If we fast forward to the 21st century, in the past five to ten years similar nutritional patterns have been discovered in western populations. In a recent (2009) study of 172 men and 223 women who were unable to conceive, 36% of men and 23% of women had vitamin B12 deficiencies. Almost 40% of the infertile men had abnormal semen that was directly related to their vitamin B12 deficiencies. Other recent studies in men show that low dietary folate and vitamin B12 are associated with high blood concentrations of homocysteine that likely underlie abnormal sperm function. On the flip side of the equation, women with compromised dietary B12 and folate intakes frequently have elevated blood levels of homocysteine68 which prevent them from becoming pregnant. We are not completely sure how these blood chemistry changes impede successful pregnancies in women, but tissue studies suggest that egg cells infiltrated by homocysteine and deficient in vitamin B12 and folate make them fragile and unable to continue with a normal pregnancy once fertilized.13, 126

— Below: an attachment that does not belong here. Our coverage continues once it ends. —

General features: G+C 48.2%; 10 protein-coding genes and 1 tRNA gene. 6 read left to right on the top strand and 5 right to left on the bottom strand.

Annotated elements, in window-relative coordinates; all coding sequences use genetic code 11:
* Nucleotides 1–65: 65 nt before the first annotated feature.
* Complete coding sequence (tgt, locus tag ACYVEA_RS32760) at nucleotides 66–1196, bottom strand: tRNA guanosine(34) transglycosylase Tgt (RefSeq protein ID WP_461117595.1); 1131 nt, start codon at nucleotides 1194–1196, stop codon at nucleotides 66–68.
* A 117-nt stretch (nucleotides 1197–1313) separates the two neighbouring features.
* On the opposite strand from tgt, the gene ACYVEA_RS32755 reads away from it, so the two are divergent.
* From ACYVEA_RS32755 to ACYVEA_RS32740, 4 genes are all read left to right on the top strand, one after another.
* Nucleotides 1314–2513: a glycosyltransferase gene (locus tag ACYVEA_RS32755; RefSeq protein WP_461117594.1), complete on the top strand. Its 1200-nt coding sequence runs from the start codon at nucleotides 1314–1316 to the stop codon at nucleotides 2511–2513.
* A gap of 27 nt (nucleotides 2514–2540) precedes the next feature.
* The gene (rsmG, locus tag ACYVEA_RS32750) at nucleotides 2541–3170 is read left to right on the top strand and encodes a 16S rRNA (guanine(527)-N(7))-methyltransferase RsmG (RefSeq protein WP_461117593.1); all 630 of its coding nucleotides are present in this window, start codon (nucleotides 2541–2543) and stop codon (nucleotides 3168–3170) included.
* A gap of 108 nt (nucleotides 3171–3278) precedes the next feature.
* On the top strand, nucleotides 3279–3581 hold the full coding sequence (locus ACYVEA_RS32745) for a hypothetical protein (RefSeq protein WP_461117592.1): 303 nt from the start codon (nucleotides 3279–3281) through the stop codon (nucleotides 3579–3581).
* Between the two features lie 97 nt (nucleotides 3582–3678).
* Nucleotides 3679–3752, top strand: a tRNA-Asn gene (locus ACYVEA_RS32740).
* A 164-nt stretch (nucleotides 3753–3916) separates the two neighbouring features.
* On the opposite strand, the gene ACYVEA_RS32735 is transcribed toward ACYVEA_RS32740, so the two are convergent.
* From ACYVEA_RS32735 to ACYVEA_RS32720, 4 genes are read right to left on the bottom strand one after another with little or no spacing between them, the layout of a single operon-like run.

Vegetarian Diets: Additional Fertility Problems

Menstrual Problems caused by Vegetarian Diets

In addition to B vitamin deficiencies and elevated blood concentrations of homocysteine, vegetarian diets are frequently associated with menstrual problems known to affect fertility. A total of five studies have compared the incidence of menstrual irregularities between vegetarians and meat eaters. Four out of these five studies demonstrated significantly higher rates of menstrual complications in vegetarians. Not all types of scientific experiments have equal clout in establishing cause and effect. Of the five studies, four were epidemiological (population) studies and one was an actual experimental intervention. Because dietary interventions represent the most powerful experimental procedure for determining if dietary changes improve health or cause illness, they carry more weight than epidemiological studies. Let’s take a look at the only dietary intervention investigating vegetarian diets on menstrual health.

Dr. Pirke and researchers at the University of Trier in Germany randomly divided 18 young women with normal menstrual periods into either vegetarian or non-vegetarian diet groups. After six weeks, 7 of the 9 women assigned to the vegetarian diet stopped ovulating, whereas only a single woman in the meat eating group experienced this problem.147 The results of this experiment are shocking. Within only six weeks of consuming a vegetarian diet, 78% of healthy, normally cycling women ceased ovulating. The takeaway: if you are trying to get pregnant, one of your best strategies is to avoid vegetarian diets. While you’re at it, make sure your husband or partner does the same.